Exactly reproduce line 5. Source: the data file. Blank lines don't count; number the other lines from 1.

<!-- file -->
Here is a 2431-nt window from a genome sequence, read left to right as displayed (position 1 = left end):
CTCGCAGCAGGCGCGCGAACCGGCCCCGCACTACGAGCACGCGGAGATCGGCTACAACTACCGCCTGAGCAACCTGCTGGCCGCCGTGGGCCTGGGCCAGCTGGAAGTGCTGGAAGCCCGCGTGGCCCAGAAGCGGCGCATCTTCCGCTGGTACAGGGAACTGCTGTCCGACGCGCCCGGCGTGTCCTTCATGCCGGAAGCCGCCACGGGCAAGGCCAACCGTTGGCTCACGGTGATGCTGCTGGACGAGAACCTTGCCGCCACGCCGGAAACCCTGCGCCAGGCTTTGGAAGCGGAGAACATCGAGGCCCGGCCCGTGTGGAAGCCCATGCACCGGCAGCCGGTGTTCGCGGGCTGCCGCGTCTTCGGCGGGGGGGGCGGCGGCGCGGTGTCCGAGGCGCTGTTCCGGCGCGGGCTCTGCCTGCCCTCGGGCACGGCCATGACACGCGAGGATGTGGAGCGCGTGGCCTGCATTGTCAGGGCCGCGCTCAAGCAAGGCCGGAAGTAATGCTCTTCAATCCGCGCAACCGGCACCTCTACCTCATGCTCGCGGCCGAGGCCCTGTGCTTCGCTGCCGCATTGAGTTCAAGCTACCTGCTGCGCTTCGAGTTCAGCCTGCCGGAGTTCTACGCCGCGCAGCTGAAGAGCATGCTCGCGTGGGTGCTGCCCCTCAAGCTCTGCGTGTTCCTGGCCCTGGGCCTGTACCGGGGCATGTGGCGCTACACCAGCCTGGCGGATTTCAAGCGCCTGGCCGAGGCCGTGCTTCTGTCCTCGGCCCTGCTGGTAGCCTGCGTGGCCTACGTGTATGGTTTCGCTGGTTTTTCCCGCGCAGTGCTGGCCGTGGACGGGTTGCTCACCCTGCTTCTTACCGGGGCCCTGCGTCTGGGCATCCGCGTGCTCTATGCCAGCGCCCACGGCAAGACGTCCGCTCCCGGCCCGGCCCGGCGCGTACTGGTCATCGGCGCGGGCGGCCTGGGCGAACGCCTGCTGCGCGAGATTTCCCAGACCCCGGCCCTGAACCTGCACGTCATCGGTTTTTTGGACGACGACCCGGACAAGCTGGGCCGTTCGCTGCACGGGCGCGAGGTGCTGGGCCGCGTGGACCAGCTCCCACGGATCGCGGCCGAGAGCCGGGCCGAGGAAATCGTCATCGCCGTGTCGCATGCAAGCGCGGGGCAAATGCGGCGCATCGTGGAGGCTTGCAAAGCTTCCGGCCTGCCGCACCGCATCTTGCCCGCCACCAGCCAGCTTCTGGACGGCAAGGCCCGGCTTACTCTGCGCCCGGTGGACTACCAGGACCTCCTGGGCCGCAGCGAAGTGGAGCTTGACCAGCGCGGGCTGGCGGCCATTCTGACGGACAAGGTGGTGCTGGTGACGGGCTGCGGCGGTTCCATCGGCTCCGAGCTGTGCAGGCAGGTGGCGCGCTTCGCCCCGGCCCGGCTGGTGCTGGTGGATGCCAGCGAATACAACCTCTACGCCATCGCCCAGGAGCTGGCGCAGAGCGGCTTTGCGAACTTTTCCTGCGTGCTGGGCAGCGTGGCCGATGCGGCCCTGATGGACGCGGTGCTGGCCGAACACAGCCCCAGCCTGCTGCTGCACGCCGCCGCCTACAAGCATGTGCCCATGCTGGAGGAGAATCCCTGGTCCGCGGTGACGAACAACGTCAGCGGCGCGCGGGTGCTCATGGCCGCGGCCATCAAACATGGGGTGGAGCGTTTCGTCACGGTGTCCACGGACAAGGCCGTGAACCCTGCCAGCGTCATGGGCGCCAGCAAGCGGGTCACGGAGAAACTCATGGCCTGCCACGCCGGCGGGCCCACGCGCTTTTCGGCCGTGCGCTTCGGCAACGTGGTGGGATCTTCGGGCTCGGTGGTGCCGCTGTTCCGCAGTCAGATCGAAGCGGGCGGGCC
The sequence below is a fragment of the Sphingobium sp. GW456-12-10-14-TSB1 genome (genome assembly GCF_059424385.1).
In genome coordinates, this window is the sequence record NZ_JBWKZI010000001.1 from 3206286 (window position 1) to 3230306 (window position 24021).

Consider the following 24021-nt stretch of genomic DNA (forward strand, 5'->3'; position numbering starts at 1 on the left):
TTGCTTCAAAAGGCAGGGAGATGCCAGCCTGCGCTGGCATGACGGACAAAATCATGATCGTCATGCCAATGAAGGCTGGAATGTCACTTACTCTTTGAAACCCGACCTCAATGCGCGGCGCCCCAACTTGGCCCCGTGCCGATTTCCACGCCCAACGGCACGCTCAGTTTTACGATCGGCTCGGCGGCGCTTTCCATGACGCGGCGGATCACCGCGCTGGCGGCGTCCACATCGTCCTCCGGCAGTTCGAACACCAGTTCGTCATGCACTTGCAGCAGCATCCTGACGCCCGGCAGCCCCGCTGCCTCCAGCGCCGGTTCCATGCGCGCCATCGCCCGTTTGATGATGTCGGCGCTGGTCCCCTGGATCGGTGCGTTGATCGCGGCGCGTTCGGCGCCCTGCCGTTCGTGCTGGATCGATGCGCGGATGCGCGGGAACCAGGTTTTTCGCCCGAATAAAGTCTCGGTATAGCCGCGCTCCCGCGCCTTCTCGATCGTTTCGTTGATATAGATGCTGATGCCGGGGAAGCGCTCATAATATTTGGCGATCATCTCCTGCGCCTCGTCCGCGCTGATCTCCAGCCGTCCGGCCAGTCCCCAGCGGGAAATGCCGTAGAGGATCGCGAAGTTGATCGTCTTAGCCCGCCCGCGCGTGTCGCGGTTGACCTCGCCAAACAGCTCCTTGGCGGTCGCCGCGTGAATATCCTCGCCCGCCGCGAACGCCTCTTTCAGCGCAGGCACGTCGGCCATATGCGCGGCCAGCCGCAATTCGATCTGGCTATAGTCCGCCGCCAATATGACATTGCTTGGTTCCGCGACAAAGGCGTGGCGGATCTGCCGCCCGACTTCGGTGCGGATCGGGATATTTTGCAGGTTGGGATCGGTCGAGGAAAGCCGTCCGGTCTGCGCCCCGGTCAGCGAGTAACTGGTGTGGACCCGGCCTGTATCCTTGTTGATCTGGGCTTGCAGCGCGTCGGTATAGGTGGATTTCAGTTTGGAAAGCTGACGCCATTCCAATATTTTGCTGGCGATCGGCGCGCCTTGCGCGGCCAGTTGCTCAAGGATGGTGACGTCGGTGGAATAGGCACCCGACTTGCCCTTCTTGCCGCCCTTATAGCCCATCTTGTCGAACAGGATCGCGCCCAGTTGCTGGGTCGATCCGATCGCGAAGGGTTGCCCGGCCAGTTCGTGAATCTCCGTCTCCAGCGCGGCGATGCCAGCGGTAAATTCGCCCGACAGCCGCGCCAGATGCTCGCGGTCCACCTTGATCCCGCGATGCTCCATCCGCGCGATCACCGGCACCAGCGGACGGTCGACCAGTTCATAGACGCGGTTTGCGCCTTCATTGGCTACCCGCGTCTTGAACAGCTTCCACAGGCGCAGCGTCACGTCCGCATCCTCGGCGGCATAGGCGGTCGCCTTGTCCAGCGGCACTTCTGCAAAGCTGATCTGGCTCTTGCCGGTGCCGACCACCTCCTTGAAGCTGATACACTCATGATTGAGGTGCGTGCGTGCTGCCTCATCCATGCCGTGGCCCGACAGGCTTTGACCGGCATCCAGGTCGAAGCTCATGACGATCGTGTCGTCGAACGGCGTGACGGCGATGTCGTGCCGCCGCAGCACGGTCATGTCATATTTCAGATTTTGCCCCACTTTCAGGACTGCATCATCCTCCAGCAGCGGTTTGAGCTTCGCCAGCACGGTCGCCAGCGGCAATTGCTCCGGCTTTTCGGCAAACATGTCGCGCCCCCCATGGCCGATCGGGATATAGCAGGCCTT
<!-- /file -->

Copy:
Consider the following 24021-nt stretch of genomic DNA (forward strand, 5'->3'; position numbering starts at 1 on the left):